that VEEDOL is less expensive to
use in your car.
ASK THOSE THAT USE IT
Make a trial by cleaning your
crank case out with kerosine, fill
up with VEEDOL, and if you don't
get satisfaction, and don't run
twice as far as with cheap oil, we
will refund your money.
Stewart & Kernaghan
SOME STRIKE IT RICH
TO PUT A UT
IN THE BAN
CoDTiiaht 1909. bi C. E. Zinwrman Co. -No. 51
THERE is no doubt about
money in the bank, it is
sure and positive. Maybe slow, but there
is the satisfaction that it is sure. ?Posi
tive in every way, both that it will g ow,
and that it is safe.
BANK OF ED6EF?ELD
OFFICERS: J. C. Sheppard, President; B. E.;Nicholson, vice-President
E. J. Mims, Cashier: J. H. Allen. Assistant Oashi?r.
DIRECTORS : J. C. Sheppard, Thos. H. Rainsford, John Rainsford, B. E.
Nicholson, A. S. Tompkins. C. C. Fuller. E. J. Mims. J. H. Allen
Land For Sale.
The undersigned will sell 800
acres of land in Meriwether town
ship, formerly the estate of M. 0.
Glover but now owned by Mr. and
Mrs. R. W. Glover. The land has
two dwellings and 12 tenant bouses
on it. Every farm has separate
pasture fenced with cattle and hog
wire. More than 300 head of cat
tle can be pastured. One of the
best stock farms in the State, The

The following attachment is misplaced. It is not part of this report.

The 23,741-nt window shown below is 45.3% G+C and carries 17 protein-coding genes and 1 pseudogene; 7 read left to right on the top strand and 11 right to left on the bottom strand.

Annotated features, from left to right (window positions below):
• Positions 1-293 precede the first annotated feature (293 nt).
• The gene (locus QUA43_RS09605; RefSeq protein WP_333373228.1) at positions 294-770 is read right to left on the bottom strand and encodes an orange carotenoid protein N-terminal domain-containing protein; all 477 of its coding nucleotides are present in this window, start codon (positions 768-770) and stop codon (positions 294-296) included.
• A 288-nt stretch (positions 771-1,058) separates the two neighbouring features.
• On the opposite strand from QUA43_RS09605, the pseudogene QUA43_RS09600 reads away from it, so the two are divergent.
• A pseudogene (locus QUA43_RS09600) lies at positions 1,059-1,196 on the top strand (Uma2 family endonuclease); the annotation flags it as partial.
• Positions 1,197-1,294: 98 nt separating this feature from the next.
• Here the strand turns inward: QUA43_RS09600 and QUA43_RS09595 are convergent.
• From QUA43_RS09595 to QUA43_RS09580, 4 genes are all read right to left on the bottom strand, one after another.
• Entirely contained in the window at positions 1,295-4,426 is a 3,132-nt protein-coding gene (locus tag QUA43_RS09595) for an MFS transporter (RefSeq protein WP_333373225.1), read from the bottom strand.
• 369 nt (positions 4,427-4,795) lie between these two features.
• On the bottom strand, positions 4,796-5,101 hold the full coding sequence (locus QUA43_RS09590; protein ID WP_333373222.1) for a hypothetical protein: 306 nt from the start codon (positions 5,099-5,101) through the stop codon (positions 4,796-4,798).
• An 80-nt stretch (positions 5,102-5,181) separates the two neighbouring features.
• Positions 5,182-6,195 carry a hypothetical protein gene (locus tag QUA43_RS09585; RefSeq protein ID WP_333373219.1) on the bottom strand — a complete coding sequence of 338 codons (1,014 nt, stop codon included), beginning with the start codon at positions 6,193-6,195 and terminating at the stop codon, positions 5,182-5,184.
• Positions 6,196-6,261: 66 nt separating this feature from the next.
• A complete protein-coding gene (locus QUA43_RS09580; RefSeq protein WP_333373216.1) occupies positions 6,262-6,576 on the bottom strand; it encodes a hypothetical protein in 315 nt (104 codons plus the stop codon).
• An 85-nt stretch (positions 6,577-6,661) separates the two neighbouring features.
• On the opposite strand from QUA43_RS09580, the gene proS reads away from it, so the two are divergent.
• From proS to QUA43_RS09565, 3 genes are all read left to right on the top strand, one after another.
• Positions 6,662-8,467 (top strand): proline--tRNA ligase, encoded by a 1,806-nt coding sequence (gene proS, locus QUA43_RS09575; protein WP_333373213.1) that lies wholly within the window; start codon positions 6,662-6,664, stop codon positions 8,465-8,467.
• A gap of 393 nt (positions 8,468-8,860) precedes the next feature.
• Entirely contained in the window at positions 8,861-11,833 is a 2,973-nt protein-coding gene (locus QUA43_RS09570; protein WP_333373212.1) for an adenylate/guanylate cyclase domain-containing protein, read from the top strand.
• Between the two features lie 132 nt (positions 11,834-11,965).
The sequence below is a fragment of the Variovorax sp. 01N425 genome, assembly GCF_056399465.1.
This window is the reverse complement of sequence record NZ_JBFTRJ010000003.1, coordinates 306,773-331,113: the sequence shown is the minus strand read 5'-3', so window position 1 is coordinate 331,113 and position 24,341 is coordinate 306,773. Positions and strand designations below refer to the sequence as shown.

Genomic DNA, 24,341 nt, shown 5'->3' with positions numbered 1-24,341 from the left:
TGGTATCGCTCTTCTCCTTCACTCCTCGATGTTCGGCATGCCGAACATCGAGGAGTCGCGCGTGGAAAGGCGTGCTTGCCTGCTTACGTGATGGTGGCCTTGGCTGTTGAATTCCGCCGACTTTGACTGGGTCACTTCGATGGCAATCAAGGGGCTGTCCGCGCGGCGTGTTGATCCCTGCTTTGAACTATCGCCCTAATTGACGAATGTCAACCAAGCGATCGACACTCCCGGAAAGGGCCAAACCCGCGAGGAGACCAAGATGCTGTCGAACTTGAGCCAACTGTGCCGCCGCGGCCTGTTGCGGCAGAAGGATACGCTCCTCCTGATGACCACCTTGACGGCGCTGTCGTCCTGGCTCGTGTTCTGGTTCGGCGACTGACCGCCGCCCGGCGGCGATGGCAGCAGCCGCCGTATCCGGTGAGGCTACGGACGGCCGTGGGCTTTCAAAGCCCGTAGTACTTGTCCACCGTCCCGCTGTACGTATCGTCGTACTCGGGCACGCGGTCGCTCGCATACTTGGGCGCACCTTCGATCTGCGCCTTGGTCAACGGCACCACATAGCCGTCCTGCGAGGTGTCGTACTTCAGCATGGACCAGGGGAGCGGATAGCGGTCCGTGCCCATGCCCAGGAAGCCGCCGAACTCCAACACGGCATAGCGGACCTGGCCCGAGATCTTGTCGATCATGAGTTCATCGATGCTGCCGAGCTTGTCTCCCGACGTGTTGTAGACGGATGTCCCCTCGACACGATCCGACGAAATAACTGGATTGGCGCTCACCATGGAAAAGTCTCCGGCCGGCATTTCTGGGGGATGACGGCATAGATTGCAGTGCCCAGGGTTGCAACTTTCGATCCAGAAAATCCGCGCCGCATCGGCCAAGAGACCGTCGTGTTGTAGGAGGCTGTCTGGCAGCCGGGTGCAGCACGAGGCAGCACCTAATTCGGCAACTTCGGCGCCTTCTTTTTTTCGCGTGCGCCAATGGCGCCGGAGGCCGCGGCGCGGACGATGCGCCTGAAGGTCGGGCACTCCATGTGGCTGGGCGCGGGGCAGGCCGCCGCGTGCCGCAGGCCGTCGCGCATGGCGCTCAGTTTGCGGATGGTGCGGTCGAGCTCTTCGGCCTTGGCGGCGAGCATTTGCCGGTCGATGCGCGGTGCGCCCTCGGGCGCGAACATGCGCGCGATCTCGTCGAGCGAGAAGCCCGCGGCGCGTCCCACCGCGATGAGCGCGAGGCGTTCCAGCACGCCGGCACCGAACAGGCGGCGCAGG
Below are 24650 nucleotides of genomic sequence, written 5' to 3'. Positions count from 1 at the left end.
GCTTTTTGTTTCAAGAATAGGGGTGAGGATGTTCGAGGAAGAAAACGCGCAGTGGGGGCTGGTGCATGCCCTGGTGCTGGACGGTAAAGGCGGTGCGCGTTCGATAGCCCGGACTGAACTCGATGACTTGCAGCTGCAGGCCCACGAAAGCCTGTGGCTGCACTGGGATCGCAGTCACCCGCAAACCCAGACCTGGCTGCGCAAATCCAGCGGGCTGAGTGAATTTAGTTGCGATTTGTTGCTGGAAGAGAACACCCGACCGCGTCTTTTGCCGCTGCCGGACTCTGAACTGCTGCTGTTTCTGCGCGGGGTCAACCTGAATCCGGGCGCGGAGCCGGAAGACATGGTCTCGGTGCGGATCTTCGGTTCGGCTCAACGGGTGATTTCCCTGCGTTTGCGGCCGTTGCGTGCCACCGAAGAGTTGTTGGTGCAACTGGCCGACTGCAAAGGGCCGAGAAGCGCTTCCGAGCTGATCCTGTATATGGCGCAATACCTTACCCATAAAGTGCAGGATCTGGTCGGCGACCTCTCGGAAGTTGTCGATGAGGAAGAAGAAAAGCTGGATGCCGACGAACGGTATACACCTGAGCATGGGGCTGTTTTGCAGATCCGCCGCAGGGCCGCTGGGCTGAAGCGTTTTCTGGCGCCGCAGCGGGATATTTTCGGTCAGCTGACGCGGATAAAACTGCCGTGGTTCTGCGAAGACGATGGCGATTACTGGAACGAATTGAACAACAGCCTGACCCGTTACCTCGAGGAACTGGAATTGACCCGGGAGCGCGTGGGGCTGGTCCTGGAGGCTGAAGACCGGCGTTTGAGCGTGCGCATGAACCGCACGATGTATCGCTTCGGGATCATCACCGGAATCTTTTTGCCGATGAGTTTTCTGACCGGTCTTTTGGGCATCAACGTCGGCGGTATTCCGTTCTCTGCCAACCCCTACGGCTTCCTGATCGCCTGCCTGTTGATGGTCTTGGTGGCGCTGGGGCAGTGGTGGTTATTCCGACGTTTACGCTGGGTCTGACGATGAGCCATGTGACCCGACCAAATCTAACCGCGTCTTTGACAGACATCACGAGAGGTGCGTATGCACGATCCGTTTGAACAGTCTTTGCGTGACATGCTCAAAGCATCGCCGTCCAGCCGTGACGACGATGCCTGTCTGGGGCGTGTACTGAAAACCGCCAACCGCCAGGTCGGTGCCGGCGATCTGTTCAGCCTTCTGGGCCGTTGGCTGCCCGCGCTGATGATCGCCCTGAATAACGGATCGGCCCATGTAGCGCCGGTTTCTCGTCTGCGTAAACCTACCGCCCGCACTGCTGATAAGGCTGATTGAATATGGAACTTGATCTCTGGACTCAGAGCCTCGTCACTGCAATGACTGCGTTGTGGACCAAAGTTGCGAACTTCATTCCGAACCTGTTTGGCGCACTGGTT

place has more timber than is
needed for the farm and also has
ample supply of cedar posts to keep
up and build additional fences.
For further information, including
terms, apply to
Mr. and Mrs. R. y?. Glover,
North Augusta, S. 0.
Aug. 21, 1917.
How To Give Quinine To Children.
FEBRILINE is the trade-mark name Riven to on
improved Quinine. It is aTasteless Syrup, pleat.-,
ant to take and does not disturb the stomach.
Children take it and never know it is Quinine.
Also especially adapted to adults who cannot
take ordinary Quinine. Does not nauseate nor
cause nervousness nov ringing in the head. Try
it the Jext time you need Quinine for any pur
pose. Ask for 2-ounce original package. The
same FEBRILINE is blown ii bottle. 25 cents.
To My Friends an? the
Although I have accepted the
position as City Carrier, I have
no intention of discontinuing the
Insurance business. Your busi
ness will receive the same core
ful attention, and will be appre
Office Hours:-6:00 P. M. to
8:00 P. M.
J. T. HARLING
At The Farmers Bank.
Edgefield, S. C.
A. H. Corley,
Appointments at Trenton
Will Surely Sioo That Court